Source: Lawmakers grill state administrators on problem-plagued computer upgrade

2017 Social Security Benefits Increase

By | Uncategorized

Social Security Cost of Living Adjustment Announced

retirement benefits

retirement benefits

The annual cost-of-living adjustment (COLA) usually means an increase in the benefit amount people receive each month. By law, the monthly Social Security and Supplemental Security Income (SSI) federal benefit rate increases when there is a rise in the cost of living.

 

The government measures changes in the cost of living through the Department of Labor’s Consumer Price Index (CPI-W). The CPI-W rose this year. When inflation increases, your cost of living also goes up. Prices for goods and services, on average, are a little more expensive. Since the CPI-W did rise, the law increases benefits to help offset inflation.

As a result, monthly Social Security and SSI benefits for over 65 million Americans will increase 0.3 percent in 2017.

Social Security Wage Base Increases to $127,200 for 2017

Other changes that would normally take effect based on changes in the national average wage index will begin in January 2017. For example, the maximum amount of earnings subject to the Social Security payroll tax will increase to $127,200.

The Federal Insurance Contributions Act (FICA) imposes two taxes on employers, employees, and self-employed workers-one for Old Age, Survivors and Disability Insurance (OASDI; commonly known as the Social Security tax), and the other for Hospital Insurance (HI; commonly known as the Medicare tax).

For 2017, the FICA tax rate for employers is 7.65%-6.2% for OASDI and 1.45% for HI.

For 2017, an employee will pay:

  • (a)  2% Social Security tax on the first $127,200 of wages (maximum tax is $7,886.40 [6.2% of $127,200]), plus
  • (b)  45% Medicare tax on the first $200,000 of wages ($250,000 for joint returns; $125,000 for married taxpayers filing a separate return), plus
  • (c)  35% Medicare tax (regular 1.45% Medicare tax + 0.9% additional Medicare tax) on all wages in excess of $200,000 ($250,000 for joint returns; $125,000 for married taxpayers filing a separate return).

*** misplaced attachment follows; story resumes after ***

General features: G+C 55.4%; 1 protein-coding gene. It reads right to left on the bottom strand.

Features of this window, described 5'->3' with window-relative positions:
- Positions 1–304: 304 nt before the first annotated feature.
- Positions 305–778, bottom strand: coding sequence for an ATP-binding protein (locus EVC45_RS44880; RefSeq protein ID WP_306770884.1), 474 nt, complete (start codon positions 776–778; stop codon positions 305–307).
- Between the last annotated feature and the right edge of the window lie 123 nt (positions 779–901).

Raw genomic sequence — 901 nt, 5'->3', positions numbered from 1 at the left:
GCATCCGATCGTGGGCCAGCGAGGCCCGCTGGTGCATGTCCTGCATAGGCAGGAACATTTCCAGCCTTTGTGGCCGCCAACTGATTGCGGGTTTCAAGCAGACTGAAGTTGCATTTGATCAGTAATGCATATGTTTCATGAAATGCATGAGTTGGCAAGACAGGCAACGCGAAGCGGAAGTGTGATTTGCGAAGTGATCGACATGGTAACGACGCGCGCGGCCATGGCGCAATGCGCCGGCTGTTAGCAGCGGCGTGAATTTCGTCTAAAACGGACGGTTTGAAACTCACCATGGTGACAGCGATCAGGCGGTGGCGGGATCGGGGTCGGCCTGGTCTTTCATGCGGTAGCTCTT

For 2017, the self-employment tax imposed on self-employed people is:

  • 4% OASDI on the first $127,200 of self-employment income, for a maximum tax of $15,772.80 (12.40% of $127,200); plus
  • 90% Medicare tax on the first $200,000 of self-employment income ($250,000 of combined self-employment income on a joint return, $125,000 on a separate return), plus
  • 8% (2.90% regular Medicare tax + 0.9% additional Medicare tax) on all self-employment income in excess of $200,000 ($250,000 of combined self-employment income on a joint return, $125,000 for married taxpayers filing a separate return).

There is a maximum amount of compensation subject to the OASDI tax, but no maximum for HI.

Note: On a salary of $127,200 (or more), an employee and his employer each will pay $7,886.40 in Social Security tax in 2017.

Note: A self-employed person with at least $127,200 in net self-employment earnings will pay $15,772.80 for the Social Security part of the self-employment tax in 2016.

Note: Self-employed workers deduct half of their self-employment tax above-the-line in arriving at adjusted gross income.

Information about Medicare changes for 2017, when announced, will be available at www.Medicare.gov. For some beneficiaries, their Social Security increase may be partially or completely offset by increases in Medicare premiums.

Want to discuss how this impacts you and your retirement planning? Contact us for a free consultation.

Matt Leonard

Feds warned R.I. not to launch new computer system

By | Uncategorized

Noting “high-level defects” in the RIBridges software, officials of the federal Food and Nutrition Service urged the state to test the $364-million system before the Sept. 13 rollout.

Source: Feds warned R.I. not to launch new computer system